You know what a cv is, right? Of course, you do.
A curriculum vitae is a written overview of a person’s experience and other qualifications designed to attract potential employers. The Latin phrase loosely translates as [the] course of [my] life, so it’s about all parts of your life that have a bearing on your suitability for a particular job.
This is your advertisement to attract a seat face-to-face with a recruiter. All they’ve got to work on is what you ’ve written, so it really is important. Yet the truth is that many college leavers get it wrong. Here’s our guide to making the most of your cv sales pitch.
No app for that
The first place you’re likely to look when you come to write your cv is the Internet. You’ll find it’s awash with fill in online templates,
downloadable as a PDF, for a small fee. Forget that! They all start with
‘how do you want it to look?’. Consistency in formatting is a must,
but it’s not so much how it looks as what’s in it that matters. Do it yourself, the old-fashioned way on Word, taking your time. Then you’ve had it saved in an easily edited format for ongoing use.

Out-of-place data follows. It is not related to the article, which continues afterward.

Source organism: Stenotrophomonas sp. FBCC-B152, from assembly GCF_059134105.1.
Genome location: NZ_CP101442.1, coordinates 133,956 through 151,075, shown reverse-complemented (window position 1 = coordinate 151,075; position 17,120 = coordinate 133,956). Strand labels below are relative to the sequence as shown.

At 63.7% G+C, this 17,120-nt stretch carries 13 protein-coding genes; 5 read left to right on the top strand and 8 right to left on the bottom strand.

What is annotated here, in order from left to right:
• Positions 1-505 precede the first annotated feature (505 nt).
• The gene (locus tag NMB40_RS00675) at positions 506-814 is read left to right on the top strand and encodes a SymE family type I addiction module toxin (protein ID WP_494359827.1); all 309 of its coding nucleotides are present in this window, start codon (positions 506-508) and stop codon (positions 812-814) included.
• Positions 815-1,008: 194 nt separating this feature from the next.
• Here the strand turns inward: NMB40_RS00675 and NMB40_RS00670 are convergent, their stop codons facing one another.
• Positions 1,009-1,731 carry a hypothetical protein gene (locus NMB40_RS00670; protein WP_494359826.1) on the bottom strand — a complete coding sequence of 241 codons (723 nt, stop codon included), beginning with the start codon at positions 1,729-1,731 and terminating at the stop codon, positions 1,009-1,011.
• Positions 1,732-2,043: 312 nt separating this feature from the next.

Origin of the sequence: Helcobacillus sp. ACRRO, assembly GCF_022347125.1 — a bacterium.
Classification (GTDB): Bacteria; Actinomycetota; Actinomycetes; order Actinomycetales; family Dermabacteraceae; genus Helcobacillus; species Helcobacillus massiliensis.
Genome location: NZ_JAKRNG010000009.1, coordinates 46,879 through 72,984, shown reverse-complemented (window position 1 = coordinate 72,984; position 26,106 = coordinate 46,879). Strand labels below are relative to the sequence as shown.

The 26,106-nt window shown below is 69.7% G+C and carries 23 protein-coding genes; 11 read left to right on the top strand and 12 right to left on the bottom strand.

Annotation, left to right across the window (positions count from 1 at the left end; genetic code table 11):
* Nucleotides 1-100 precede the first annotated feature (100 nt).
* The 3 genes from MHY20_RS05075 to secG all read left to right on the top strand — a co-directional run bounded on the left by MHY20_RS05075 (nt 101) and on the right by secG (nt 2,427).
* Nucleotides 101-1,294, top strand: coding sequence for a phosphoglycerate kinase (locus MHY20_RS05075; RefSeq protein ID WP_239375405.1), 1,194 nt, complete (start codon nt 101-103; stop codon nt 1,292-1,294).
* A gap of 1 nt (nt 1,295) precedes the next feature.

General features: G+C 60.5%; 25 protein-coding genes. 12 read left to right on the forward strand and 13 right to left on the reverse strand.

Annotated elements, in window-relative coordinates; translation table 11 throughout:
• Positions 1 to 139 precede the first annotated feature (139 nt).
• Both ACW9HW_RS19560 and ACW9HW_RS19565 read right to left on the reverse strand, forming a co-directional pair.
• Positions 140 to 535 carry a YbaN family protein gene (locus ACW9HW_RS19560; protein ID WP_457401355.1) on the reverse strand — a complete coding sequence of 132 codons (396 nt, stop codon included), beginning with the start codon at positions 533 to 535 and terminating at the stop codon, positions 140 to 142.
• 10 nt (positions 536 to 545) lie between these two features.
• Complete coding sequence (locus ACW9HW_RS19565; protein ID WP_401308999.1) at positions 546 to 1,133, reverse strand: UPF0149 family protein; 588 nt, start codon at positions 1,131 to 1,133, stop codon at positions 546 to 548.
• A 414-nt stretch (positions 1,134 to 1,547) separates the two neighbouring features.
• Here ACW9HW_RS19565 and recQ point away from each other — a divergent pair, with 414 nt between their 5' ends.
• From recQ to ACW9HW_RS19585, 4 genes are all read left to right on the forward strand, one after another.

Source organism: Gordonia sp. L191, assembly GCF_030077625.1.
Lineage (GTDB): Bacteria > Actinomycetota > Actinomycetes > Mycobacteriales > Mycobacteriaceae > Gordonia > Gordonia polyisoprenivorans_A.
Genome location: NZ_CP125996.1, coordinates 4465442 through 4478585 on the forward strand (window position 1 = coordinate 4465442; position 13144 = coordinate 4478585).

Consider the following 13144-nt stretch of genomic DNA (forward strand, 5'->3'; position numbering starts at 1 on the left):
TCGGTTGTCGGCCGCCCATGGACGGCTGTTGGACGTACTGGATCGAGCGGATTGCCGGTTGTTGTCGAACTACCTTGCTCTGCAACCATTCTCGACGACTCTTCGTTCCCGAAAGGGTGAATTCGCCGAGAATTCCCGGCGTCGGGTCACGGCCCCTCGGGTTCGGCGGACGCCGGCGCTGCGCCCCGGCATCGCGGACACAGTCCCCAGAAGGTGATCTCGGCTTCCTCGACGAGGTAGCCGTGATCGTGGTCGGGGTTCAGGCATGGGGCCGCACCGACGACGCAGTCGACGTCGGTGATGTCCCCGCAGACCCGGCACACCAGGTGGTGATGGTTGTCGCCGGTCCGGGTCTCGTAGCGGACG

The most crucial argument for writing your cv yourself is that, if you really want to get that dream career, you need to customize your cv for every single job you apply to. One coat does not suit all – would you wear your big baggy jumper that’s perfect for curling up on the sofa on a winter’s night to a nightclub? Your clear effort to tailor your cv to your understanding of a particular job and employer will set you apart.
The long and the short of it
When it comes to your cv, size is important and the right size is two pages (that’s two sheets of A4 printed on one side only). One page screams of nothing to say and more and two pages, well, it says you might be a bit long-winded. We tried out one online template and downloaded an untidy, seven-page monster! Don’t do that. Moreover, recruiters are very busy people and they don’t want to have to pore over pages and pages of text (you probably wouldn’t want to have to do that either). The trick is to get all the important bits into those two pages. Again, that’s where the standard Word 9or equivalent) programme comes to the fore, allowing you to read and re-read, edit and re-edit to get it right.